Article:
Jun 19, 2024

Families separated by immigration need support including at the time when they are reunited. Photo by Jdcgumpal.

How do we begin to understand why very few students of Filipino heritage are able to complete high school in Canada compared to youths of other immigrant families?

Among students of Filipino heritage who complete high school what other barriers are they faced with, aside from financial, in pursuing college or university education?

An understanding of the effects of migration, and the impact these have on the developing child, is often overlooked. Increased awareness of the migration experience of students of Filipino heritage and its impact may help identify the multiple barriers they face to ensure that they gain access to an equitable, compatible, and supportive learning environment. Researcher Angela Rai cites that access to education determines a nation’s future economic prosperity, stability and societal participation.

Forced migration, where migrant workers impoverished in their homeland have to work in a foreign country, breaks families apart. Migrant workers’ labour force strengthens a host country’s development at the expense of weakening their family unit. Being away from each other for a long period of time has a cumulative impact on all the family members, especially on a growing child, according to Ellen Tate, a City of Toronto researcher.

Long-term separation increases anxiety in couples, impacting their mental and physical wellness. Anxiety raises levels of cortisol, a stress hormone that regulates inflammation and allergic reactions. This in turn causes other health issues like elevated blood pressure.

They also exhibit symptoms of adult separation anxiety disorder or ASAD. These include persistent worrying about losing loved ones to death, illness, and accidents; thoughts of infidelity and jealousy; nightmares stemming from these aforementioned fears; and grieving-related behaviours that include social withdrawal, sadness, nervousness, and inability to concentrate. Since ASAD is often overlooked, those suffering from the disorder may not get the support they need.

A long-distance relationship could die a natural death. In many cases, couples end relationships, and find new partners.

Also, conflicts between couples may ensue, and could later escalate to violence and abuse once they are reunited in a new country like Canada. Ongoing family conflict at home is known to be more detrimental to the developing child and youth, compared to growing in two separate households, where parents share custody and have separated or divorced.

Children and youth affected by family separation and reunification issues experience difficulties in connecting with family, peers, and the community. According to the City of Toronto’s Tate, their mental health and overall wellbeing suffer. Psychologically, they may have problems with developing a sense of identity and belonging, and self-esteem. Their self-efficacy or belief in their ability to succeed is impacted.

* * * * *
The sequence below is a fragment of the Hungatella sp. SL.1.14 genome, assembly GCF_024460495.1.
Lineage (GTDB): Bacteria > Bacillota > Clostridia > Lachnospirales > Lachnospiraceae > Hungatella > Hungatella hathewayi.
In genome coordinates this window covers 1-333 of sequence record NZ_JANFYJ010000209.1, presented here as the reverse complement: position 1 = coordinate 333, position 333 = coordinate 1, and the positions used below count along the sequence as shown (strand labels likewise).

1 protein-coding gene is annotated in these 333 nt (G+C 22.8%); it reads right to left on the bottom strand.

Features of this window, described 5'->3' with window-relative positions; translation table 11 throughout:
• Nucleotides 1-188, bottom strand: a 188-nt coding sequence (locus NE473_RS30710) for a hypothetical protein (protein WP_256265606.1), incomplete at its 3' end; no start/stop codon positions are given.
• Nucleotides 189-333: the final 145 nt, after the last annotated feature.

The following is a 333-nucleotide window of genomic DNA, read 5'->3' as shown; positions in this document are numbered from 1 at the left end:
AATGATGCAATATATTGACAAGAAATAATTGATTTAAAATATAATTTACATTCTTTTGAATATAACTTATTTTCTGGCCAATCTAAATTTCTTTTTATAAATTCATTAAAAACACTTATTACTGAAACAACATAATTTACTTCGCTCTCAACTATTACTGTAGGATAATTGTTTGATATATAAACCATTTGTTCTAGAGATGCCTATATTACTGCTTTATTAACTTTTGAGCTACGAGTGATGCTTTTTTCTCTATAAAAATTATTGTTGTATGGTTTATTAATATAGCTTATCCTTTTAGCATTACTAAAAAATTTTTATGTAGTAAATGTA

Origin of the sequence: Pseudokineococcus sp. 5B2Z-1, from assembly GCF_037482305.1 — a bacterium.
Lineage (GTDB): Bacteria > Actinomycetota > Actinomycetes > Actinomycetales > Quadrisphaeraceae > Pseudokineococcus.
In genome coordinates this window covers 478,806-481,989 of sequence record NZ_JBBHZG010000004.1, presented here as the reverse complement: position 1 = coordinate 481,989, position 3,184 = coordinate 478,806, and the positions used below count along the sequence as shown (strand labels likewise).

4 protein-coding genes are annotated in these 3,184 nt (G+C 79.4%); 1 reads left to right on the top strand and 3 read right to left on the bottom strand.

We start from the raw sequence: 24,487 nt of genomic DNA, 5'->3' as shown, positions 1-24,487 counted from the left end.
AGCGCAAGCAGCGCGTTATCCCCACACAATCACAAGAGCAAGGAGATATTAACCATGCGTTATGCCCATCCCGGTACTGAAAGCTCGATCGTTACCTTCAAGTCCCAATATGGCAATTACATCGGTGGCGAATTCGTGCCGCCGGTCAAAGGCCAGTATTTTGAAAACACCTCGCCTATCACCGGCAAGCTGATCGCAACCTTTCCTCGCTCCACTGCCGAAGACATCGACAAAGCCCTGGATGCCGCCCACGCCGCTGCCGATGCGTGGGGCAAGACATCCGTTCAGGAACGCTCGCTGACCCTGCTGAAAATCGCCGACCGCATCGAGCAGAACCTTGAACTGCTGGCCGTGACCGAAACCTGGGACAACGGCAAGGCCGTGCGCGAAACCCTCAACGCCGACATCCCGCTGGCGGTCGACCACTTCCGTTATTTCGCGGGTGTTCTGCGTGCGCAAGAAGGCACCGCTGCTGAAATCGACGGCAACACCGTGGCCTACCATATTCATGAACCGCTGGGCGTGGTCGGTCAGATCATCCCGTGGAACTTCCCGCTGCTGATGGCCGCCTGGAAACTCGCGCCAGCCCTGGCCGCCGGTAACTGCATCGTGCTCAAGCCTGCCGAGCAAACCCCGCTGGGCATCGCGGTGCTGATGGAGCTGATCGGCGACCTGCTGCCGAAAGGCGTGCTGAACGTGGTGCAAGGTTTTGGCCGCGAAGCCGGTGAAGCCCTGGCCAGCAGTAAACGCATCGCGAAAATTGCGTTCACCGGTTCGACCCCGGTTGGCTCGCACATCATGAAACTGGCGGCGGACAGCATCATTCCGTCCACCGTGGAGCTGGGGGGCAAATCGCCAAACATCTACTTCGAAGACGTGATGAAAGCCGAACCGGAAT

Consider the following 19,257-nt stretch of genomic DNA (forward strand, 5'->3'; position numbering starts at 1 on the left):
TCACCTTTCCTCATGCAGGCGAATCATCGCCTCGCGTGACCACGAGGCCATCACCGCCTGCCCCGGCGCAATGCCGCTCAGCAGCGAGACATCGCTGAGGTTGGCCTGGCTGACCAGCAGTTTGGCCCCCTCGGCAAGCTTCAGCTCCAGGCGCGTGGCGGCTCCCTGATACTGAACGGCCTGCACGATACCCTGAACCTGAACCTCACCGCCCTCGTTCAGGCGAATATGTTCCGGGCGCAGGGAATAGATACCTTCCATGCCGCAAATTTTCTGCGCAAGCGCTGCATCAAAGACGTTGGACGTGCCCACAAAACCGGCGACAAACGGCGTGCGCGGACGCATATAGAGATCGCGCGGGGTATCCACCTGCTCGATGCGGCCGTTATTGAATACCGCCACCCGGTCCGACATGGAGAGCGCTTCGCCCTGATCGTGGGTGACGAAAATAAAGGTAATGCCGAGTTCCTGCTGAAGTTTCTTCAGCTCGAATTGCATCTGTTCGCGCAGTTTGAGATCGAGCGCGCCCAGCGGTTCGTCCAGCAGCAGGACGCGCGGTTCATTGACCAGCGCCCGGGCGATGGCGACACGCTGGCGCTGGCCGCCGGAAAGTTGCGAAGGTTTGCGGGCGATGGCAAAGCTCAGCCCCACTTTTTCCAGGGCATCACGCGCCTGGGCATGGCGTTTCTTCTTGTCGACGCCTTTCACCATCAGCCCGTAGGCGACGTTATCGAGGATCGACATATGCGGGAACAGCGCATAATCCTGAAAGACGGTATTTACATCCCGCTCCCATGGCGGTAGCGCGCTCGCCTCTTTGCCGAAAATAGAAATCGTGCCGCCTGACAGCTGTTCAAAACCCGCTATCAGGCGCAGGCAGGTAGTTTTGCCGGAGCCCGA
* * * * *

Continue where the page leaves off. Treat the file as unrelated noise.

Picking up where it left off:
Resentment, anger, sadness, and depression are some of the emotional hardships among youth and children impacted by family separation and reunification problems. They may be withdrawn or exhibit risk-taking behaviours.


Building resilient families

An educational system that continues to overlook students affected by family separation and reunification issues is failing to meet their developmental and learning needs.  A compatible and supportive learning environment should be defined to meet their needs.

In a study, May Farrales and Geraldine Pratt with the UBC Department of Geography made clear that the poor educational outcome among certain students is not a “Filipino” problem. Their paper outlines howforeign labour and immigration programs contribute to family issues that affect the capability of some students of Filipino heritage to stay within the educational system.

A 2011 paper by Tate of the City of Toronto recommends more research into the pervasiveness of family separation and reunification issues or FSR.
“Raising awareness of the phenomenon of FSR so that it is considered and integrated into mental health/youth/child and newcomer research, policy and services would also be advised, since it has received only passing mention in key research studies and policy documents,” according to Tate.

In Vancouver, Chit Arma, a settlement worker with the Immigrant Services Society, has been organizing ongoing support for families experiencing these particular issues through family-specific and culturally-sensitive workshops in a safe and nurturing space.Workshops are organized in collaboration with St. Mary’s Parish in Vancouver and the church’s migrant ministry.

The far reaching contributions and sacrifices made by immigrants and their families need to be part of mainstream narratives. A narrative that recognizes and values everyone’s contribution is what makes Canada a great nation.

Cecilia Tumolva is a social justice and equity advocate. Based in British Columbia, Tumolva is a licensed teacher and early childhood educator. She was a former caregiver.


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